UBC Social Ecological Economic Development Studies (SEEDS) Student Reports

Database Interface Project Phase II Anderson, Tracy 2010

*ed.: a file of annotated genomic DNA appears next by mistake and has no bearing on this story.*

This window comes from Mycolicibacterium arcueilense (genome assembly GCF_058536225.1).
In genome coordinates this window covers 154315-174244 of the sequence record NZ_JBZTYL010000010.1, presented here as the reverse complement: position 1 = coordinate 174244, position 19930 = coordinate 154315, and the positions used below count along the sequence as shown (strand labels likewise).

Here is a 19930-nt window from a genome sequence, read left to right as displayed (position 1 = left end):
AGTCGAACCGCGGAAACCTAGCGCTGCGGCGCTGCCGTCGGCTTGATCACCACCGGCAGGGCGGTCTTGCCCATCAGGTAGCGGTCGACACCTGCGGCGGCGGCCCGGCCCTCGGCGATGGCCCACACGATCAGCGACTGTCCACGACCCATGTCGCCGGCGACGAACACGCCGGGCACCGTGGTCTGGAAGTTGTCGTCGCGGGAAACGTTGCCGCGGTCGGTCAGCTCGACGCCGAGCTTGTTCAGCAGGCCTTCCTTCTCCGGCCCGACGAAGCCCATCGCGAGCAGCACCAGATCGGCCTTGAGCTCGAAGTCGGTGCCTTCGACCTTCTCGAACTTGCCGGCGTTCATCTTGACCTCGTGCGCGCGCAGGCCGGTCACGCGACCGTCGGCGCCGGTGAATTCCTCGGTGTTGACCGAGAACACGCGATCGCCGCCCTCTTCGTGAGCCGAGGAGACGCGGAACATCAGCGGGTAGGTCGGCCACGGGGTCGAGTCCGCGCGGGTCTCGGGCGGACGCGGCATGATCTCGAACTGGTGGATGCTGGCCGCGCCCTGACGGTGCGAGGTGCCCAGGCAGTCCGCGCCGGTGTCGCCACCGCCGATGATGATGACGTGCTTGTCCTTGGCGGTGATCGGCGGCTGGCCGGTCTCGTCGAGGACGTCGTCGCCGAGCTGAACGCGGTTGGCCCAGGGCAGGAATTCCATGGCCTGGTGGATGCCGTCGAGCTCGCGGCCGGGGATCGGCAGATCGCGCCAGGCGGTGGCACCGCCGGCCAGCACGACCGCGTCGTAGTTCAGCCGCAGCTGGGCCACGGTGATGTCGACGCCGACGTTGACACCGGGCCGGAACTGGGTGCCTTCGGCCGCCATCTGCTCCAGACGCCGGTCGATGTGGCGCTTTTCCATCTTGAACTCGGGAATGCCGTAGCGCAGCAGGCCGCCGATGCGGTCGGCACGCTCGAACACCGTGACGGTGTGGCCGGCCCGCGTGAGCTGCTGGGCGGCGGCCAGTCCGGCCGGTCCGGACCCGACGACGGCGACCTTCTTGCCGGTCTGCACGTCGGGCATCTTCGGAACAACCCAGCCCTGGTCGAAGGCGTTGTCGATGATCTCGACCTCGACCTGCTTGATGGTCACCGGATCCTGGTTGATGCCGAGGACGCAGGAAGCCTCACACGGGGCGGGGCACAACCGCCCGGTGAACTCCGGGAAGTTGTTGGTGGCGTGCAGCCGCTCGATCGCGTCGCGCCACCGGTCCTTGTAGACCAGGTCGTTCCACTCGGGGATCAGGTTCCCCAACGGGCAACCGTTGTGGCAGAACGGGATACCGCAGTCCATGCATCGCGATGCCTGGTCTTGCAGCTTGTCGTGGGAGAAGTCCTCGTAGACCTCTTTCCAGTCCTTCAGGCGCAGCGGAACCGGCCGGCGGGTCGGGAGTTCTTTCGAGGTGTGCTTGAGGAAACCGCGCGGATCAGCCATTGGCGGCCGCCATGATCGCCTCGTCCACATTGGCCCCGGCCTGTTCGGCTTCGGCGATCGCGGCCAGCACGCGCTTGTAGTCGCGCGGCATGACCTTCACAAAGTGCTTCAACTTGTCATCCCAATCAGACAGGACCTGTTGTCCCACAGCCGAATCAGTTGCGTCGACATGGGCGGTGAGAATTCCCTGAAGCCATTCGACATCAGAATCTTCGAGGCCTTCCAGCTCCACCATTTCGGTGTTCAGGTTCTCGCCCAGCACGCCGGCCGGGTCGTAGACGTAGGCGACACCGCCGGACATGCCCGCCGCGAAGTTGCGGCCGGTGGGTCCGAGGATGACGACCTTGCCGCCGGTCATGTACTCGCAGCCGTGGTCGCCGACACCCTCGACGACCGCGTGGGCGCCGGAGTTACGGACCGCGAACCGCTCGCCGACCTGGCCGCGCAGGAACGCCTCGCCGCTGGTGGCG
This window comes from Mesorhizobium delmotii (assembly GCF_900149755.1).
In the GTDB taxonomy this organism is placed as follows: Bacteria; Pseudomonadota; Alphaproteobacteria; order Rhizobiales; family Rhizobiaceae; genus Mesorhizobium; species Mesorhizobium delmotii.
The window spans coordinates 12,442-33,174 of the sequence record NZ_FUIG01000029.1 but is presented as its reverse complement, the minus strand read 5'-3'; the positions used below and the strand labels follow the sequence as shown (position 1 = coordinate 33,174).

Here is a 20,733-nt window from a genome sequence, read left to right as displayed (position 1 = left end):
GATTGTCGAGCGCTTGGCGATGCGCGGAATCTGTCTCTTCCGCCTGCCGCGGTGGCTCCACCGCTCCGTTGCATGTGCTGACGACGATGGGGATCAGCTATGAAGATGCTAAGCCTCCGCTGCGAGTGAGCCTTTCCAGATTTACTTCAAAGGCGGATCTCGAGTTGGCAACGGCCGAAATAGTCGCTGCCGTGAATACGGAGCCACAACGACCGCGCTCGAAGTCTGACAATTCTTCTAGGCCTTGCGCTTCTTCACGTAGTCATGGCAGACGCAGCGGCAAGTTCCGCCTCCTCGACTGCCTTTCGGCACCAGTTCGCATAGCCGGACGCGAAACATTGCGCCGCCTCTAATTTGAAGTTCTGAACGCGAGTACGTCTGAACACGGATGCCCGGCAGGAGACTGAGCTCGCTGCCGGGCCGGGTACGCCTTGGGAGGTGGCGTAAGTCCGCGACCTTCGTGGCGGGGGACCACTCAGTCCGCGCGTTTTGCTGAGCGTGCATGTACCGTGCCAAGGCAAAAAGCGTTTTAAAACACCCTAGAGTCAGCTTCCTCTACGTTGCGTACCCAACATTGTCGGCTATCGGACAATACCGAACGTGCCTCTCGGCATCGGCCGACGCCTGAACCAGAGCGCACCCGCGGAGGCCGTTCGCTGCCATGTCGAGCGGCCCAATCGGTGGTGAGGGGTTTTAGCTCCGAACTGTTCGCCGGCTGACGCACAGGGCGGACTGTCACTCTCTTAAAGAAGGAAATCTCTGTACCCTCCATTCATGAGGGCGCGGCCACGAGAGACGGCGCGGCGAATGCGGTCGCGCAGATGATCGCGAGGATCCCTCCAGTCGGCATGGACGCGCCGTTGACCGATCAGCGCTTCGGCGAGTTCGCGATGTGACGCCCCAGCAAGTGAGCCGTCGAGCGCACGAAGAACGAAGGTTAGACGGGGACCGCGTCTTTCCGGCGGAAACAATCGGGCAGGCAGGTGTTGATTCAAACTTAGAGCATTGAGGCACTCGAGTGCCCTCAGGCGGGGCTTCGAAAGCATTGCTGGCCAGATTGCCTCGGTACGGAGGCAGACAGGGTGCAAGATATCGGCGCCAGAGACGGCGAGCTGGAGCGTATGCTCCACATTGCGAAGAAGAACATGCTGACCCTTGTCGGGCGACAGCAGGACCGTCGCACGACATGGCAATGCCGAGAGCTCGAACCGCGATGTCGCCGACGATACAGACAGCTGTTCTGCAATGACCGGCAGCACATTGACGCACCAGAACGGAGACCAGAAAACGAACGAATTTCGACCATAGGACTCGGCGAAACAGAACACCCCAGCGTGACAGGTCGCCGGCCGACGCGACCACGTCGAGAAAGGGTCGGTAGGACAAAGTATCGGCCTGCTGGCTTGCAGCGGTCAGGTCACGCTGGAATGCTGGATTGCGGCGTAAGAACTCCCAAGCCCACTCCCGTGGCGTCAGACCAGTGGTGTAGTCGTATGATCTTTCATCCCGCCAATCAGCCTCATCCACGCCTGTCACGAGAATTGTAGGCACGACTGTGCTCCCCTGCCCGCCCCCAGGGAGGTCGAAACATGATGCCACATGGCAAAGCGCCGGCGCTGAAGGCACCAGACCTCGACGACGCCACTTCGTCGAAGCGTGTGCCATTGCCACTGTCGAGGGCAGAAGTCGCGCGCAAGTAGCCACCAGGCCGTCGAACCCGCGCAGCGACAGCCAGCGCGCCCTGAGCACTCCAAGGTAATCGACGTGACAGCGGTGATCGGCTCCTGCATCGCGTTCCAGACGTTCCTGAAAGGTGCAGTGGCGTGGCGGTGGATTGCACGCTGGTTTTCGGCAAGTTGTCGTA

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 UBC Social, Ecological Economic Development Studies (SEEDS) Student Report            Database Interface Project Phase II Tracy Anderson, Tom Chen, Logan Hoffert, Jennifer Ip, Terence Lim, Kelly Macauley, Aleem Nathwani & Gabriella Wan University of British Columbia COMM 436     Disclaimer: “UBC SEEDS provides students with the opportunity to share the findings of their studies, as well as their opinions, conclusions and recommendations with the UBC community. The reader should bear in mind that this is a student project/report and is not an official document of UBC. Furthermore readers should bear in mind that these reports may not reflect the current status of activities at UBC. We urge you to contact the research persons mentioned in a report or the SEEDS Coordinator about the current status of the subject matter of a project/report.”  1 PLEASE NOTE THAT UNIVERSITY STAFF HAVE REVIEWED THIS REPORT. STAFF MEMBERS HAVE MADE THE FOLLOWING CORRECTIONS SO THAT STUDENTS CONTINUING THIS PROJECT WILL HAVE ACCURATE INFORMATION.  · CPND should have read CP and D (Campus Planning and Development) throughout this report. As of spring 2002, this department name has been changed to Campus and Community Planning.  · Page 2: Under IT Applications, sentence 3, line 5, please disregard "and diagram formats." Please also disregard sentence 4 since it is incorrect.  · Page 4: The last 10 lines of text should be disregarded. The correction is: In the event that there is a request to use restricted space, departments holding the space access their own database for scheduling information and forward this on to CS.  · Page 3: The first two sentences under (i) Organization should be replaced with Classroom Services’ underlying function is to ensure efficient utilization of campus teaching space in a uniform and non-discriminatory manner.  In its day-to-day operations, CS is responsible for classroom maintenance and renovations, classrooms and teaching laboratories management including the coordination of associated rooms and AV equipment, course scheduling, exam scheduling, as well as ad hoc room bookings (bookings not related to a course or exam, usually one time usage).  Page 5: Under Constraints: Financial "Mr. Marples" should read "Justin Marples."  2 I. OVERVIEW A. Background The University of British Columbia resides as the largest educational institution in British Columbia.  Being such a large organization, UBC is divided into many divisions and faculties in order to function more efficiently.  While most divisions are self-sustaining, there are many instances where the need to interact between divisions becomes inevitable.  One department often requires the data found within another’s database.  It is during such instances where the incompatibility between systems creates both time and data inefficiencies.  Since UBC is such a large institution, we will focus our study on two divisions, Classroom Services and Campus Planning & Development. B. Objective This project may be the first step in achieving the ultimate goal of linking all databases within all departments in UBC.  We will aim to determine whether an interface system is available to link various databases between the two departments of our study.  The primary criteria for our solutions will be to allow real- time access of other departments’ data.  An ideal solution will allow complete data integration.  Our solutions will hopefully improve the efficiency of many business processes of the respective departments resulting in the following effects: • Resource efficiency of humans and systems • Reduce staff frustration and interruptions • Ensure data consistency C. Scope This study will include a study of all business processes as well as current technical systems within the organizations.  We will then propose feasible solutions, however due to the limited timeframe placed on our project, our solutions will not include possible implementation guidelines. II. DEPARTMENTS UNDER STUDY A. Campus Planning & Development (CPND) i. Organization CPND is a department within the university's campus sustainability unit, Land and Building Services.  CPND maintains space and facility information for the whole campus.  Not only does  3 CPND supply information to its supervisory department, but it also replies to many information and report requests from a number of on and off-campus departments.  These departments include Classroom Services, IT Services, Networking Engineering Service and Key Office.  In short, CPND acts as an information backbone for many departments that depend on up-to-date facility related information. CPND’s primary responsibilities are maintaining and monitoring the entire inventory of space on the UBC campus, performing statistical analysis related to space inventory, providing data and reports to all department within UBC as well as outside agencies and the government, serving as a resource for space information and as a support role in space planning. (See Appendix E for roles and responsibilities)  In addition to these responsibilities, CPND needs to generate reports about the space utilization at UBC from its database. One of the major problems that plagues CPND is that people from different departments have different interpretations about the structure of each building.  For example, CPND views Henry Angus building as two separate unites, one unit for offices and the other unit for classrooms, while other people view this building as only one unit.  The difference in interpretation has lead to frustration and confusion when other departments are trying to understand information sent out by CPND. ii. IT applications The UBC Space Inventory Database (SID) was initially designed using D-Base in the 1970’s. The senior analyst, Mr. Peter Jia, later transformed the entire database into a relational database under MS Access, which now resides on the Campus Planning & Development server. (See Appendix B for database tables) The SID includes the physical attributes (names, dimensions, structures) of about 400 buildings and 27000 rooms in both text and diagram formats.  It also records the funding allocated to each room and building (found in clsrm$ table).  Our study only focuses on the text-based information found in the database (tables: Bldg-Index, Bldg-Name, Room, Space).  The most frequently used data in the SID are the fields: building number, official name (current name), secondary name (any former names), address, position on map, age, total area, category, funding (either by the university or privately) and structure.  The most important field is BLDGNO (building number), the primary key of the main building index as well as various other tables.  The database can clearly identify at anytime the current dimensions of each room.  4 The SID is rather small and primitive.  Whenever data must be updated, a CPND clerk must manually input the new information into the database.  The database is also only accessible by CPND staff as it only resides on the CPND server and does not allow for external connection. Like previously mentioned, CPND’s staff will frequently run queries to generate reports for other departments and outside agencies.  An example of a report generated by CPND is shown in Appendix A, which lists all the rooms in each building at UBC as well as their dimensions.  One of the most important use for such reports is to show government the usage of available space, whether the space within buildings is properly allocated for learning purposes.  Other departments may receive similar reports that identify the classroom space in their buildings. B. Classroom Services (CS) i. Organization CS’ underlying function is to ensure efficient utilization of campus teaching space in a uniform and non-discriminatory manner.  In its day-to-day operations, Classroom Services is responsible for classroom maintenance and renovations, classrooms and teaching laboratories management including the coordination of associated rooms and AV equipment, course scheduling, exam scheduling, classroom scheduling as well as ad hoc room bookings (bookings not related to a course or exam, usually one time usage). (See Appendix E for roles and responsibilities)  CS books rooms for all classrooms and teaching space at UBC other than athletic fields and restricted department space (space booked directly by respective departments). In addition, CS needs to act as a consultant regarding utilization patterns of space for UBC and has to periodically analyze and generate reports on classroom utilization and usage.  Appendix C shows a classroom utilization report which could be submitted to the government to show the effective utilization of available classrooms. ii. IT applications CS retrieves the majority of their information from the centralized Student Information System (SIS) that runs on an Oracle server at UBC.  The SIS maintains information to support all functions of the Registrar.  This includes student, course and enrollment data.  CS uses course and enrollment data to schedule appropriate classrooms for each course.  The classroom schedule is also stored in the SIS. Since the information kept in the SIS is so abundant, it is not feasible to view and analyze all the information in its raw form.  Instead, CS staff will often export a portion of the data into  5 other programs such as MS Access or MS Excel in order manipulate the data easier and produce comprehensible results.  They will also use Crystal Reports to retrieve information from the SIS in the form of a printable report by setting specific queries. III. RELEVANT BUSINESS PROCESSES Due to the difference in database platforms between CS and CPND, many inconveniences and obstacles exist for the two departments when gathering data from each other.  Each department spends much of its time locating data and contacting other departments for required information.  The room scheduling process for CS can best illustrate the problems that currently exist during the interactions between the two departments. (See Appendix F for depiction of the processes) Before each semester, CS needs to reserve rooms for scheduled classes and associated activities.  This event triggers two processes.  First, the CS clerk needs to login to the SIS in order to run queries and retrieve course lists for the upcoming semester, as well as updated space data found in the SIS.  Next, the CS clerk locates the contact information for the departments with data not available in the SIS, and contacts these departments for information such as room dimensions and sizes.  These departments are most likely to be CPND and departments with restricted spaces.  CS often needs information about space availability, room dimension, and updated building information from CPND.  Once CPND receives a request for space information, a CPND clerk will run a query to extract the requested data from its MS Access database and send the results back to CS.  For departments holding restricted space, department clerks access their own database, generate a list of rooms and times available to other departments, and forward the list back to CS.  After receiving other departments, CPND and the SIS, the CS clerk will combine all the data.  The clerk will verify whether the information returned fulfils their needs.  If the information matches, then the CS clerk can assign rooms to courses and complete the room-scheduling request.  If however, the information does not match, then the CS clerk will need to restart the process, beginning with 'locating contact information' and the process is repeated until the received information matches what the clerk originally desired.  Only then, is the room assigned and the request is completed. IV. PROBLEMS Although the SIS Oracle sever is an enormous database that holds registration and scheduling information, oftentimes, instead of expanding the SIS system, CPND built its own database to  6 hold additional information for its own convenience and also to keep information within its department.  Problems arise when CS needs information from CPND’s database and vice versa. A. Locating information CS staff members are unsure of where to locate information not present in the SIS system. At present there is no documentation indicating where different information is located.  As a result, CS staff must often consult with many other departments before locating the correct information. B. Decentralized systems CS staff can only generate reports from the SIS using Crystal Reports, however, they cannot reproduce such reports from other databases.  CS cannot directly access other databases such as CPND’s Space Inventory Database because the databases are not connected.  Consequently, CS has to waste time contacting, gathering, combining and validating data from various departments. V. CONSTRAINTS In our search for possible solutions, we were faced with various constraints, shaping the various feasible solutions. A. Financial In discussing with Mr. Marples, Director of Classroom Services, we decided that we would not have a set budget for our project.  Instead, we would propose all viable solutions regardless of price, thus presenting a spectrum of solutions.  Still, since UBC is a public institution with limited funding, it would be unrealistic not to consider the financial impact of our solutions. B. Human resources Both departments under study are rather small and have limited expendable staff members. Both departments also have limited technical personnel so whichever solution implemented will require hiring additional temporary staff.  There should also be little or no technical maintenance required after implementation. C. Technical We must keeping in mind our goal of connecting the majority of UBC systems in the future, thus our solution should also be scalable in the future to additional systems.    7 D. Political Since our interfacing of different departments will place large amounts of data into the open, we must ensure that only data that should be shared is shared.  Users should only gain limited access to information in respect to their needs.  Such sharing of information should be create political conflicts between departments. VI. SOLUTIONS The ultimate goal is to have an interface that can automate communication between different department’s systems and create a common platform that will enable all departments to perform their tasks while maintaining data consistency.  Our team has devised three possible solutions, ranging from low to high-end in terms of both cost and time requirements.  Since our objective is to suggest possible improvements to the current systems, the status quo solution (maintaining everything as is), although feasible, does not meet the project's goals and requirements.  This alternative is thus not considered.  Our project will instead focus on the following three alternatives: A. Crystal Report 8.5 solution The Crystal Report 8.5 solution is a low-end solution, which enables CS to run Crystal Reports queries directly on CPND’s central database.  CS’s staff are given limited access through the network to CPND’s central database (e.g. the directory where the Access database is stored will can be made available on CS computers as a local directory).  Since MS Access is a file-based database, CS will be granted read-only access to the database file.  Accessible data may include the data in the following tables from CPND’s database: BldgIndex, Room, BldgName and Space. (Refer to Appendix B)  The staff can now run Crystal Reports on the MS Access database and freely extract the data that is accessible to them.  The latest version of Crystal Reports, version 8.5, allows users to simultaneously extract data from a variety of data sources, including relational databases.  In this case, CS can produce a single report that includes the information from both CPND’s database as well as the ir own.  Crystal Reports will extract and display data from the data sources in the form of reports, but it will not store the information locally.  Therefore, further manipulation of the extracted data is not possible.     8 The following diagram depicts the process:   The following are the advantages and disadvantages of the Crystal Report Solution: Advantages: · Classroom Services can retrieve information in real time whenever they require so · Minimal software is required; therefore, lowering the cost · Reduced need for excessive human communication between departments Disadvantages: · Information access is only limited to interactions between CPND and CS · Cannot achieve the ultimate goal of data integration and consistency (real-time updating is still not possible) · Not expandable in the future when more departments wish to be linked B. API solution API is a server program, which interprets and performs XML commands.  These programs reside in front of CPND and CS’ database to create a common platform.   The APIs will serve as a piece of middleware that will connect the respective databases to a common web-based portal. This portal will contain a list of operations that may be performed on the databases.  Users (department staff) will have access to the common web-based portal at all times.  Whenever they wish to perform any operations, they will first be required to log onto the portal with their ID and password.  Once their identity has been authenticated, the portal will reveal a list of operations within the scope of their department's activities that they may perform. CPND Server CS Access databases and run Crystal Reports  CS Server Return results  9 When a user chooses to execute a specific command on the portal, the portal will send XML commands to the appropriate APIs, which in turn will retrieve the necessary information from the databases.  The portal will combine all the retrieved information from the APIs and return a data file of the results to the user.  Users may choose to further manipulate the returned data file. The following is an illustration of the process:             In order to implement this solution, all the APIs must conform to a set standard such as the SOAP (Simple Object Access Protocol) standard.  “SOAP is a lightweight protocol for exchange of information in a decentralized, distributed environment” (Simple, 2000). (Please see Appendix H for more information on the SOAP standard)  The standard for the APIs will have to be agreed upon by the two departments prior to building the APIs.  The idea for the API solution comes from UBC's IT Services department.  UBC IT Services has already initiated several API projects, and hopes to have a set API standard by September 2002.  If CS and CPND chooses to implement this solution, they would have the choice of pursuing either joint effort with IT Services, or an independent project.  IT Services’ E- commerce department has much resources reserved for such projects and would be very willing to share these resources with other UBC departments.  Joining IT Services’ project would allow CS and CPND to share development costs and project risk with IT Services and other departments involved.  The downside is that the project may not be commenced immediately.  If instead CS and CPND chose to develop the solution independently, they would have much API API SIS CPND Database Portal Authenticating Service List of Operations  10 higher development costs.  The APIs also may not conform to the same standards as APIs of other departments.  If other databases wished to be joined in the future, some redevelopment of APIs may be necessary.  We feel that at this time it would be more beneficial if CS and CPND joined IT Services’ project for the aforementioned reasons.   The following are the advantages and disadvantages of the API solution. Advantages: · Users can login through a single portal and perform the tasks they want (backend is invisible to users) · Lower development cost compared to Oracle 9i solution since costs may be shared with other departments · More control over the resources since the API programs are developed internally within UBC · It is expandable in the future when more departments want to be involved, the functions of the portal can also be expanded Disadvantages: · Does not solve data integration problems unless adding a costly data-update feature in the portal, or else department staff are still required to update their database manually · All departments will have to agree with the common API standard · Joining other departments such as IT Services may slow down the progression of the project C. Oracle 9i solution For this solution, our team recommends that UBC purchase and implement an Oracle 9i database.  The Oracle 9i program will reside on a central server, maintained by an “external” department such as UBC IT Services.  Both the CPND and the CS databases will be connected to the Oracle 9i database, creating a distributed database environment.  The central server, on one hand, acts as a “hub” for all the other databases; however, its functions extend much further.  The most appealing feature of the Oracle 9i database is its ability to connect disparate data sources. Oracle 9i has introduced some new technologies to achieve this feat. Oracle Generic Connectivity creates transparent connections between Oracle 9i databases and low-end data sources such as Access and dBase.  It uses industry database standards to create generic connectivity solutions and is included in the Oracle 9i package.  This would be the  11 main tool used to connect the Oracle 9i database and the CPND database.  Of course, older Oracle databases such as CS’ database will have no problem connecting to the Oracle 9i database. Oracle 9i also features another technology called Oracle Transparent Gateway, which are tailored solutions for accessing high-end non-Oracle databases.  While “Oracle Generic Connectivity relies on industry standards, … Oracle Transparent Gateways accesses the non- Oracle systems using their native interface” (Oracle, 2002).  Oracle Transparent Gateways would be used for connecting more complex data sources such as Sybase, Informix and Microsoft SQL Server.  This technology would not be necessary for the two departments involved in this project, but may be useful if other departments wish to be connected in the future. Creating these transparent gateways between the various databases will integrate all the respective databases.  Now, users no longer have to know where the tables they are searching are located, as long as they know which tables they need, the main server will retrieve the data for them. The Oracle 9i database interfaces all the other databases that connect to it.  All users will only be required to access the central database, but will be able to locate information in all connected databases.  The Oracle 9i database will link the various databases, joining the building tables in the CS database with those in the CPND database.  The “RoomNo” field appears to be the most likely candidate that could be used to join the two databases. The Oracle 9i solution will achieve complete data integration and data consistency.  It can support large number of users accessing and updating the same data simultaneously.  What it means is if someone on CPND’s side was inputting new data, CS would still be able to run its required queries for reports. The following diagram depicts the proposed solution for two departments, CPND and Classroom Services:       Oracle 9i DBMS Central Database Server CS CPND Generic Connectivity   12  The following is a summary of the advantages and disadvantages of this solution: Advantages: · Enables data and documents from disparate systems to be accessed · Single point of administration, also provides data integration and consistency · Fully scalable Disadvantages: · Software is fairly new so the technological risks are high · Lack of on-campus experts who are familiar with Oracle 9i · Implementation time will be much longer due to its large scale and complexity VII. FEASIBILITY In different situations, the benefits and possible negative effects could vary with different solutions.  We have attempted to quantify the effects that could result from implementing each proposed solution.  Please refer to Appendix I and J for a detailed analysis of the costs, benefits and feasibility of each solution. VIII. RECOMMENDATIONS After comparing the requirements, constraints, and the feasibility studies, our team would suggest implementing the API solution, which meets the primary requirements including real time information access, system expansion, and constant information availability.  This could be considered a short-term solution since it can be relatively quick to implement in order to meet current needs.  When Oracle 9i is more tested and widely used, UBC can adopt Oracle 9i as a long-term solution which fulfils the primary requirements and also achieves data integration and complete data consistency.  In the absence of the constraints, Oracle 9i is obviously the best solution because it generates the highest NPV (from the feasibility study), however, it cannot necessarily be justified since it depends on how useful and practical the solution is.  Realistically, the API solution meets many of the constraints and fulfills the primary requirements.  In addition, since IT Services has already started the API project, they can support the implementation of the API solution, which makes this solution the most feasible for now. By employing the recommendations that we proposed, the room scheduling process will be much shorter. (See Appendix G for new process diagram)  The need to contact other departments, to retrieve data from other departments’ databases, and to send information back and forth  13 between departments will be eliminated.  These improvements should significantly improve information flow and efficiency for all departments. IX. FUTURE ISSUES  At the beginning of the project, many issues were left undecided in order to allow flexibility with the solutions generated.  CPND and CS must resolve a number of issues before they can continue to proceed with the interface project. 1. Budget - set at least a range of what they are willing to spend on the project 2. Time - decide on the urgency of the project and a time frame for completion 3. Parties - decide which other departments or parties may be involved, now and in the future Once these issues have been agreed upon, they may use the results to decide upon which solution(s) they will follow.  It is possible given your decisions that our recommendations are not the most appropriate at this time for your organizations. X. IMPLEMENTATION TIMELINE If our recommendation is followed, here is a possible schedule for implementation: 1. Resolve issues - 1 month 2. Meet with other parties (IT Services) – 1 month 3. Set standard for API - 4 months 4. Designing the web-based portal - 2 months 5. Building and implementing the API and portal - 5 months 6. Testing and Documentation - 1.5 months 7. Training - 1 month 8. Evaluation - 2 weeks 9. Maintenance         14 XI. BIBLIOGRAPHY Crystal Decisions.  (2001).  Crystal Reports Version 8.5.  Retrieved March 27, 2002, from http://www.crystaldecisions.com/products/crystalreports/downloads/cr85_brochure.pdf Oracle. (2002).  Oracle 9i Database. Retrieved April 5, 2002, from http://www.oracle.com/ip/ deploy/database/oracle9i/index.html?oracle9idb_features.html World Wide Web Consortium. (2000, May 8).  Simple Object Access Protocol (SOAP) 1.1. Retrieved April 15, 2002, from http://www.w3.org/TR/SOAP/#XML